Rothenfels is a town in the Main-Spessart district in the Regierungsbezirk of Lower Franconia (Unterfranken) in Bavaria, Germany and a member of the Verwaltungsgemeinschaft (municipal association) of Marktheidenfeld. With a population of just around 1,000 it is said to be Bavaria’s smallest town.

Rothenfels from the northeast across the Main, Rothenfels Castle in the background
Rothenfels from the northeast across the Main, Rothenfels Castle in the background
Coat of arms of Rothenfels
Coat of arms
Location of Rothenfels within Main-Spessart district
Rothenfels in MSP.svg
Rothenfels is located in Germany
Rothenfels is located in Bavaria
Coordinates: 49°53′N 9°35′E / 49.883°N 9.583°E / 49.883; 9.583Coordinates: 49°53′N 9°35′E / 49.883°N 9.583°E / 49.883; 9.583
Admin. regionUnterfranken
Municipal assoc.Marktheidenfeld
 • MayorMichael Gram
 • Total12.07 km2 (4.66 sq mi)
154 m (505 ft)
 • Total1,022
 • Density85/km2 (220/sq mi)
Time zoneCET/CEST (UTC+1/+2)
Postal codes
Dialling codes09393
Vehicle registrationMSP



Rothenfels lies on the Main’s right bank between Lohr and Marktheidenfeld, 5 km north of Marktheidenfeld, and 33 km east of Aschaffenburg. Squeezed as it is between the river and a bluff, the town consists of little more than a main street. Since 2006, the Maindamm, previously part of the railway line Lohr-Wertheim [de] has been used as a town bypass.

Neighbouring communitiesEdit

From the north, clockwise: Neustadt am Main, Marktheidenfeld, Hafenlohr, Fürstlich Löwensteinscher Park [de] (gemeindefreies Gebiet).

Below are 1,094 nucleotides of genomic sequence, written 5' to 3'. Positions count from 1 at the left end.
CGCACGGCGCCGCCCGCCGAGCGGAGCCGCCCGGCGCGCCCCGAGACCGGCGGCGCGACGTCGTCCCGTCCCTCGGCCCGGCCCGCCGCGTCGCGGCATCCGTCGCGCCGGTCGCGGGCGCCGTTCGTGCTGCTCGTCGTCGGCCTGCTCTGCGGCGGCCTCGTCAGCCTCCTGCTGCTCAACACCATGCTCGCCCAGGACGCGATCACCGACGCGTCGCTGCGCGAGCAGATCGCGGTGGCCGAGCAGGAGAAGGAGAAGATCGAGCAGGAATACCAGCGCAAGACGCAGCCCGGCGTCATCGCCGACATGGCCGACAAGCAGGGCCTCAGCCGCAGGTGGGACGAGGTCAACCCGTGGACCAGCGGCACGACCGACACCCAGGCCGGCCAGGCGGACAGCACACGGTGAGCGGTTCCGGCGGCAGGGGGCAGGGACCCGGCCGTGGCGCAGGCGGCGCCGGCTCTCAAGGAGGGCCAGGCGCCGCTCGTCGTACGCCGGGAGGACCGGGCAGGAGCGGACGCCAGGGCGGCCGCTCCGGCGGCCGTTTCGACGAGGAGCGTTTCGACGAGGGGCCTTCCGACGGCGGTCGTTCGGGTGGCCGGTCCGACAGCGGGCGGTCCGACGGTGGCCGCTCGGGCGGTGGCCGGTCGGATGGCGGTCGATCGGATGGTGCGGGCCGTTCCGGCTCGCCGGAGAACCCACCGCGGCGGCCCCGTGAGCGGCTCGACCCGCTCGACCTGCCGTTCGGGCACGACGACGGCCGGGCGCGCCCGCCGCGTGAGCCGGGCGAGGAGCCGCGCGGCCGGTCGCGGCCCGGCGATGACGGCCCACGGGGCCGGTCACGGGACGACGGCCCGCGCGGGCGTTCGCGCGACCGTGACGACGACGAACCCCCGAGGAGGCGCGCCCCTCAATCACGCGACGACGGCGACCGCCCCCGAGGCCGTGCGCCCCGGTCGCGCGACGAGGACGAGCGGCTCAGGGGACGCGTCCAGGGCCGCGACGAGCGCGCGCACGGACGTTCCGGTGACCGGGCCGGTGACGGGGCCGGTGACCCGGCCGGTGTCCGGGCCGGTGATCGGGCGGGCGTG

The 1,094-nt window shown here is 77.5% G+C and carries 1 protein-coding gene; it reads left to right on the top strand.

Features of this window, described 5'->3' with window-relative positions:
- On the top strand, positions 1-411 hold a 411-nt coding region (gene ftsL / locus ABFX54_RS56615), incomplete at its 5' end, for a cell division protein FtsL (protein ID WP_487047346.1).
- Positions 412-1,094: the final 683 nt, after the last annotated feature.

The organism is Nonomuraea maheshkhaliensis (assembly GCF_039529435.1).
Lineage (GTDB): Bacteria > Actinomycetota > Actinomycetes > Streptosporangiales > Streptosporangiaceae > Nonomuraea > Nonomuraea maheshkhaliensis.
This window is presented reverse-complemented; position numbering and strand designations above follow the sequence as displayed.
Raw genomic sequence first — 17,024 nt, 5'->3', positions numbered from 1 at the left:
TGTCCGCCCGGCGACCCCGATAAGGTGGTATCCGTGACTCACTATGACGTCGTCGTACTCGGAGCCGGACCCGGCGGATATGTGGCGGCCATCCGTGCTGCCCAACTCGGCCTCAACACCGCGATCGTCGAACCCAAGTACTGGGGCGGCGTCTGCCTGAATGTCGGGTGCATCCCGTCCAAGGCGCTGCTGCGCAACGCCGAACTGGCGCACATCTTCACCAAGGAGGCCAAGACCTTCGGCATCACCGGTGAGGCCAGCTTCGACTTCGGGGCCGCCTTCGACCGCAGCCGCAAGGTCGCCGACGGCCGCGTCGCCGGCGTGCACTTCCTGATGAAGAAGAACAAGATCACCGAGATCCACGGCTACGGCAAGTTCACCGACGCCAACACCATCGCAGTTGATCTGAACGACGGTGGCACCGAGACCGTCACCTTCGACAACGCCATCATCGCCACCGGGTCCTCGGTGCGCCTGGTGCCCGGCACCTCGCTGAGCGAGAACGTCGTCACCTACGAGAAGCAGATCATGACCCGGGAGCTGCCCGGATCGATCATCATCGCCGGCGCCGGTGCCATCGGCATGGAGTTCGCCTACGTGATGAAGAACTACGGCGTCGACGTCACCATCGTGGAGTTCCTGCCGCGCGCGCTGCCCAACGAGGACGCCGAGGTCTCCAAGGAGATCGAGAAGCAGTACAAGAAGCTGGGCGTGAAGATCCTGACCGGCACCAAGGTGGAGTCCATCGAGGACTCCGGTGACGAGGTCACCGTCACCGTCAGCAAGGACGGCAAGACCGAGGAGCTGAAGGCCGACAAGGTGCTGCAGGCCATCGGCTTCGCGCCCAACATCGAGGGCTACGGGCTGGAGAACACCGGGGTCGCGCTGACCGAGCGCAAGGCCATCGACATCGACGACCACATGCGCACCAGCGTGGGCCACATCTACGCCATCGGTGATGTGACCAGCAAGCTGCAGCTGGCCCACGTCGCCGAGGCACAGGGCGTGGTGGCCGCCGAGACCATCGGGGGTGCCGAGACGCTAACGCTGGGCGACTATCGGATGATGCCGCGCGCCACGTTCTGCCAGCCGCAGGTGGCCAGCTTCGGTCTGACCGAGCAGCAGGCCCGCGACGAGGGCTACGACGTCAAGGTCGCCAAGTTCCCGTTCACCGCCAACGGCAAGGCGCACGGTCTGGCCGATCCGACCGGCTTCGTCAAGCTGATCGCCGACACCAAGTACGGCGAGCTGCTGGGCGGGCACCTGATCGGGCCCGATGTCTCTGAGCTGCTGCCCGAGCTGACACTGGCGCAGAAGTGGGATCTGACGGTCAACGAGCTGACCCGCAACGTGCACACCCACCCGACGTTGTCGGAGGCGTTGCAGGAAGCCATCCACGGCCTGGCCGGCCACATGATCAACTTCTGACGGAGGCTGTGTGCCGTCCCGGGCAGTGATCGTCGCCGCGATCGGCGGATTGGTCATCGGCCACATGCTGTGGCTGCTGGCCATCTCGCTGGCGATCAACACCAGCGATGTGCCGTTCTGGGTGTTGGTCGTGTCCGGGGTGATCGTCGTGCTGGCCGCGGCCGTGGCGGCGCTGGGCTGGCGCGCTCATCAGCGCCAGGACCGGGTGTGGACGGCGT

Rothenfels has two Stadtteile, Rothenfels in the valley of the Main and Bergrothenfels on the hill, next to Rothenfels Castle (Burg Rothenfels [de]).


Marquardt II von Grumbach, Vogt of Neustadt Abbey built a "hunting lodge" on the hill where the castle stands today. However, the land was property of the abbey and the neighbours felt threatened by the fortification. The king asked the Prince-Bishop of Würzburg to settle the conflict. As a result of his mediation, Marquart received the land as a fief in 1150, but had to pay an annual rent to the abbey. Around 1200 the castle was rebuilt and the bergfried made form large bunter blocks on a square plan added. Construction of the new castle wall also started with large blocks but was finished with quarrystone.[2]:40

Rothenfels Castle, with bunter bergfried and wall

The settlements, which arose under Rothenfels Castle’s protection, were the later town in the valley and the farming estate that later became Bergrothenfels. When, in 1243, Albert II, the last of the Gumbach family died, town and castle came to the Counts of Rieneck. Ludwig III of Rieneck had married Albert's daughter. However, a document from 1150 stated that the castle should return to Neustadt Abbey in such a case. The abbey was not able to enforce its claim, Würzburg offered no support but rather helped to appoint the Count of Rieneck as vogt of Neustadt Abbey. Thus the County added a southern property to its northern possessions around Rieneck and Lohr. In 1333, Count Ludwig V of Rieneck-Rothenfels died and an inheritance dispute ensued. After prolonged legal fighting, the Counts lost their territory to the Archbishopric of Mainz, the Prince-Bishop of Würzburg and the Lords of Hanau. Rothenfels came to Würzburg. A document from 1342 refers to Rothenfels as a town.[2]:40